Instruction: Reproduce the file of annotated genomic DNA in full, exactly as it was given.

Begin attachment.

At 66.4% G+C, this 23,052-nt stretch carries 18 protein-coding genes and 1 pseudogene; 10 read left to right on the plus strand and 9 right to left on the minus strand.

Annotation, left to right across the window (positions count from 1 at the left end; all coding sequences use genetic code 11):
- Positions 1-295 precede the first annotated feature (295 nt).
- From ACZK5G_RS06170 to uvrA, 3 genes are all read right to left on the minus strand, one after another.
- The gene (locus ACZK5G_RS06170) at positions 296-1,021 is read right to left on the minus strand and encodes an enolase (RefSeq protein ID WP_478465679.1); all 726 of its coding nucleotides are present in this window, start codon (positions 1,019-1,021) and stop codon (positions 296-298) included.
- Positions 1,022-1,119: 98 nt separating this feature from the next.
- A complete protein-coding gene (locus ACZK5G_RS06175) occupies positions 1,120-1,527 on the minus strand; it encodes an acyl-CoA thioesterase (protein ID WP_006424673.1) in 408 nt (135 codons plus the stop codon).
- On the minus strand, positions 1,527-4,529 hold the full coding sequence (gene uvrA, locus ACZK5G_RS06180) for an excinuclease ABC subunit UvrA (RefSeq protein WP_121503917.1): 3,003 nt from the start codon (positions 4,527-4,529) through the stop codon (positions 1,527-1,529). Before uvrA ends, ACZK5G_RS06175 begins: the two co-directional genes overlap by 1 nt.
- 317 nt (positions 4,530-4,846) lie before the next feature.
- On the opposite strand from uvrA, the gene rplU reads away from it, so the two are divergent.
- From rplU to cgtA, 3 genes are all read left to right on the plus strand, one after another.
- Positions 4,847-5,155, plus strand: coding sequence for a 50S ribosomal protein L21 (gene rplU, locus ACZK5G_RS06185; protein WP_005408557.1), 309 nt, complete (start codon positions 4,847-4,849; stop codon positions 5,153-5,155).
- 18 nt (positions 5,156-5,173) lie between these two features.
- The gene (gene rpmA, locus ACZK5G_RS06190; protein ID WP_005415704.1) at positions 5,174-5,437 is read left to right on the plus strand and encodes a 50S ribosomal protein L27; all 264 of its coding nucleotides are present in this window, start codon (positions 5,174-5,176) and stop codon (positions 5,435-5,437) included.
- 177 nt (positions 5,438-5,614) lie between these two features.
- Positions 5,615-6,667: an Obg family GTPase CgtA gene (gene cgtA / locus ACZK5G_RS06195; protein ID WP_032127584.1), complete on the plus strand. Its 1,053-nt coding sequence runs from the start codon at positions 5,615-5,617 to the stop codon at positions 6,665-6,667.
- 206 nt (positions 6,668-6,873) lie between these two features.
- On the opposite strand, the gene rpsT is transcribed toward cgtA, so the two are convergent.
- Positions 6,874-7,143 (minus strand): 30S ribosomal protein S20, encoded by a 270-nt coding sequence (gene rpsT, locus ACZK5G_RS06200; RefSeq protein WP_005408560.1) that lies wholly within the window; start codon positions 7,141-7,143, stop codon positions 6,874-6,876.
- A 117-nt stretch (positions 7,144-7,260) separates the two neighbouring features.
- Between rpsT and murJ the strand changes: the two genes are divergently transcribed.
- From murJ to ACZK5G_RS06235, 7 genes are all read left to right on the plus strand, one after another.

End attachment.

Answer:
At 66.4% G+C, this 23,052-nt stretch carries 18 protein-coding genes and 1 pseudogene; 10 read left to right on the plus strand and 9 right to left on the minus strand.

Annotation, left to right across the window (positions count from 1 at the left end; all coding sequences use genetic code 11):
- Positions 1-295 precede the first annotated feature (295 nt).
- From ACZK5G_RS06170 to uvrA, 3 genes are all read right to left on the minus strand, one after another.
- The gene (locus ACZK5G_RS06170) at positions 296-1,021 is read right to left on the minus strand and encodes an enolase (RefSeq protein ID WP_478465679.1); all 726 of its coding nucleotides are present in this window, start codon (positions 1,019-1,021) and stop codon (positions 296-298) included.
- Positions 1,022-1,119: 98 nt separating this feature from the next.
- A complete protein-coding gene (locus ACZK5G_RS06175) occupies positions 1,120-1,527 on the minus strand; it encodes an acyl-CoA thioesterase (protein ID WP_006424673.1) in 408 nt (135 codons plus the stop codon).
- On the minus strand, positions 1,527-4,529 hold the full coding sequence (gene uvrA, locus ACZK5G_RS06180) for an excinuclease ABC subunit UvrA (RefSeq protein WP_121503917.1): 3,003 nt from the start codon (positions 4,527-4,529) through the stop codon (positions 1,527-1,529). Before uvrA ends, ACZK5G_RS06175 begins: the two co-directional genes overlap by 1 nt.
- 317 nt (positions 4,530-4,846) lie before the next feature.
- On the opposite strand from uvrA, the gene rplU reads away from it, so the two are divergent.
- From rplU to cgtA, 3 genes are all read left to right on the plus strand, one after another.
- Positions 4,847-5,155, plus strand: coding sequence for a 50S ribosomal protein L21 (gene rplU, locus ACZK5G_RS06185; protein WP_005408557.1), 309 nt, complete (start codon positions 4,847-4,849; stop codon positions 5,153-5,155).
- 18 nt (positions 5,156-5,173) lie between these two features.
- The gene (gene rpmA, locus ACZK5G_RS06190; protein ID WP_005415704.1) at positions 5,174-5,437 is read left to right on the plus strand and encodes a 50S ribosomal protein L27; all 264 of its coding nucleotides are present in this window, start codon (positions 5,174-5,176) and stop codon (positions 5,435-5,437) included.
- 177 nt (positions 5,438-5,614) lie between these two features.
- Positions 5,615-6,667: an Obg family GTPase CgtA gene (gene cgtA / locus ACZK5G_RS06195; protein ID WP_032127584.1), complete on the plus strand. Its 1,053-nt coding sequence runs from the start codon at positions 5,615-5,617 to the stop codon at positions 6,665-6,667.
- 206 nt (positions 6,668-6,873) lie between these two features.
- On the opposite strand, the gene rpsT is transcribed toward cgtA, so the two are convergent.
- Positions 6,874-7,143 (minus strand): 30S ribosomal protein S20, encoded by a 270-nt coding sequence (gene rpsT, locus ACZK5G_RS06200; RefSeq protein WP_005408560.1) that lies wholly within the window; start codon positions 7,141-7,143, stop codon positions 6,874-6,876.
- A 117-nt stretch (positions 7,144-7,260) separates the two neighbouring features.
- Between rpsT and murJ the strand changes: the two genes are divergently transcribed.
- From murJ to ACZK5G_RS06235, 7 genes are all read left to right on the plus strand, one after another.